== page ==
|Asking Tough Questions|
|Written by Abby Kohut|
On my last Career Wake Up Call, a job seeker asked this question, "How can I ask difficult questions during an interview about a company's business model and performance, especially when the employer is receiving mediocre reviews from industry analysts?" This answer to this question is not necessarily straightforward.
During an interview, both parties are on their best behavior. An interview is really a sales call for both sides of the table – you are selling yourself to the company and the company is selling themselves to you. Both people want to show their best sides and hide their weaknesses so that a mutually beneficial relationship can begin. For that reason, you may think that asking difficult questions about current news is detrimental, when actually, ignoring the news and worrying about it later is far more detrimental.
The last thing that your interviewer wants to talk about is their bad press. However, in order for you to make an informed decision about the company, you need to know as much information as possible. The last thing you want to do is to look for a job a year from now when your new company lays off employees due to LIFO (last one in, first one out). If you don't ask these difficult questions, you won't know the truth. Then again, you may not know it even if you do ask.
In many companies, employees are taught how to respond to specific bad press. If their stock price is declining, they are taught how to explain it. If they recently changed CEO's, there is always a positive spin put on the story. If they had layoffs in the past 6 months, there are always reasons to explain the situation. Regardless, if you ask the questions, you should get closer to the truth about the answers than if you didn't ask.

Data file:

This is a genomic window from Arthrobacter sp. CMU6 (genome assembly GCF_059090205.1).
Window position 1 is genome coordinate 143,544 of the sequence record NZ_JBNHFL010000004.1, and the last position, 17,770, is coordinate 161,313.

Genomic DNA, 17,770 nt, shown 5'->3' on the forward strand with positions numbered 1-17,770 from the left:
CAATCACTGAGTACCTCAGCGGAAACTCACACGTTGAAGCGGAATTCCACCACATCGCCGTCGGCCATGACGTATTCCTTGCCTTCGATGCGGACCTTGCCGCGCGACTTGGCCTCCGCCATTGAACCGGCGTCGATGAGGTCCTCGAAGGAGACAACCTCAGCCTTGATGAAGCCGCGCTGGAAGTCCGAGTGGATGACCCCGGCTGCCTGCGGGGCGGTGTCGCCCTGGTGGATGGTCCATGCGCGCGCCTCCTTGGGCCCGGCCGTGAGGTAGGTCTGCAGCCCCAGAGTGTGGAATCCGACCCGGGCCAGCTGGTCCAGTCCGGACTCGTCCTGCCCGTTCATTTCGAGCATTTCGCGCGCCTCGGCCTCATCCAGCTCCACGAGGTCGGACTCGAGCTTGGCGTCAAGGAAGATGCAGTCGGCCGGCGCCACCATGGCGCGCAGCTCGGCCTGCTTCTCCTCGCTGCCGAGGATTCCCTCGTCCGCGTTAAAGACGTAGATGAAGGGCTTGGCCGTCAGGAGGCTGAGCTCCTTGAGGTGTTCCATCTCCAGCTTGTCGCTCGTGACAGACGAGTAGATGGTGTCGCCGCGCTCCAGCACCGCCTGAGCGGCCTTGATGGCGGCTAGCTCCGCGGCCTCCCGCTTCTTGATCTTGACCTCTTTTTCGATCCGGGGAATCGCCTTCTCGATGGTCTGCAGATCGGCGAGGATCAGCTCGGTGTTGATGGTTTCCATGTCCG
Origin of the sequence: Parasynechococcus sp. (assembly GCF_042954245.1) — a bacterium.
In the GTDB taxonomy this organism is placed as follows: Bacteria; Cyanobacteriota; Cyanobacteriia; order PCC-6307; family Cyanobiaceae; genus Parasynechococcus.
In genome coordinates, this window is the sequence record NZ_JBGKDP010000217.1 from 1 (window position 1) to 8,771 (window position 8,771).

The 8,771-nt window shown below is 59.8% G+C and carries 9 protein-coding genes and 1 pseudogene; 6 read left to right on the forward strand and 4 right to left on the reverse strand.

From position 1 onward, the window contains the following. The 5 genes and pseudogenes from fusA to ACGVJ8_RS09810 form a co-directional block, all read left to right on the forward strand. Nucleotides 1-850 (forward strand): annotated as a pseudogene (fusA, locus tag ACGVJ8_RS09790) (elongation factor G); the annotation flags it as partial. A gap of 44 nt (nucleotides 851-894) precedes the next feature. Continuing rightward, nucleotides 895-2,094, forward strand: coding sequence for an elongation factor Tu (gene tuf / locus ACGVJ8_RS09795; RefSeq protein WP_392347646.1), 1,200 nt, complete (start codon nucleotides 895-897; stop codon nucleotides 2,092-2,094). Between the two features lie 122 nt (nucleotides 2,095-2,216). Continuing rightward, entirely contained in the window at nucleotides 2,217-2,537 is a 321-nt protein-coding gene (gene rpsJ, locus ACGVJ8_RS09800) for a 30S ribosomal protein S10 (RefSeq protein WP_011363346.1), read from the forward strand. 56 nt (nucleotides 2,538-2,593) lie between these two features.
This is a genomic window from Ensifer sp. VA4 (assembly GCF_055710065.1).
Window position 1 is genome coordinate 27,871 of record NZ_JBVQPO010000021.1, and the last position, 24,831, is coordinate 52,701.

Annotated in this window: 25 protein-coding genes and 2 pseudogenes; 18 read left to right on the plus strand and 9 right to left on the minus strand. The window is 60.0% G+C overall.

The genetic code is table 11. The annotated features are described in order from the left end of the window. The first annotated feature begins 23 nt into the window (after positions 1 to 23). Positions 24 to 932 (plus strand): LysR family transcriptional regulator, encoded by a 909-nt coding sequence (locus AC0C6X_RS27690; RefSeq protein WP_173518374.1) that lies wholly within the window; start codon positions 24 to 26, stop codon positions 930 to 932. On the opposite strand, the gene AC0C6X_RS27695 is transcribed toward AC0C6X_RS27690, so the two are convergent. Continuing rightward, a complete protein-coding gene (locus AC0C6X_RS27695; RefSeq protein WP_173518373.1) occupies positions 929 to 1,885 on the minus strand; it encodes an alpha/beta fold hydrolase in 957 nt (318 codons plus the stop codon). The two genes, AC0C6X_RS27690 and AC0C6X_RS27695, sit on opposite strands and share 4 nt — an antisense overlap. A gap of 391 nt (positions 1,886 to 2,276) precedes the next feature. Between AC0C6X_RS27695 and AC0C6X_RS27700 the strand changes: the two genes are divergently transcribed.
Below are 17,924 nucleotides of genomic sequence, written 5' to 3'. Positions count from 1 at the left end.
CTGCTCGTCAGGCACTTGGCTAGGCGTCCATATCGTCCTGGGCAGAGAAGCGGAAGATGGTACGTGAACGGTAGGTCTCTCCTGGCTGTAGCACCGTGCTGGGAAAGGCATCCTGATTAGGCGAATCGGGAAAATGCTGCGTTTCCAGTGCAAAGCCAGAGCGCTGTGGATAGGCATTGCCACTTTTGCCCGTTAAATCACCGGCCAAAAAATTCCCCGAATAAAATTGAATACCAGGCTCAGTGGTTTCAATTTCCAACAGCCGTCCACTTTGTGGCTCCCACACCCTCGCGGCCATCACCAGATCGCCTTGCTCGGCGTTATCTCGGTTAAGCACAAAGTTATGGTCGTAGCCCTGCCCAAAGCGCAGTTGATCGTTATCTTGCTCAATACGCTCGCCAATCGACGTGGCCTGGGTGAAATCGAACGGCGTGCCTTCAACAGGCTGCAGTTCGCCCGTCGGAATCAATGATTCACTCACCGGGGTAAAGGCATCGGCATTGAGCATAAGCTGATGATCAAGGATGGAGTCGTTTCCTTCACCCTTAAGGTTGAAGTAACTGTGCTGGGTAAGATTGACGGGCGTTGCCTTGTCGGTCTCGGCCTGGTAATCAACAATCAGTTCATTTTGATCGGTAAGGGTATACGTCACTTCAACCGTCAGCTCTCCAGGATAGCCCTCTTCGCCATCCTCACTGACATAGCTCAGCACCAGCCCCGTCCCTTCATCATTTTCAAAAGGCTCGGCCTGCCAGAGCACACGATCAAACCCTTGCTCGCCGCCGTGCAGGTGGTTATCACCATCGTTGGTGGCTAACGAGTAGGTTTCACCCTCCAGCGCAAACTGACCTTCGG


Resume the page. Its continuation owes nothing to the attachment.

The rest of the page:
Here are three ways that you can ask the tough questions:
Avoid asking any question that might make the interviewer defensive such as questions that start with the word why. For example, "Why is your stock price going down?" or "Why should I consider working here when you stock price is going down?" And, before the interview is over, be sure that you also ask questions about the good news that you're read about so that you don't give them the impression that you're a negative person.
Absolutely Abby’s Advice:
Just because a company has bad press, it doesn't necessarily mean that you shouldn't work for them. There is no such thing as a perfect company or a perfect employee. Asking detailed questions about a company's performance is not only permissible, it's expected. To be able to make a sound decision, you need all the information available. These questions become part of the full package and will help you with your decision. So, ask away… but just be sure to do it tactfully.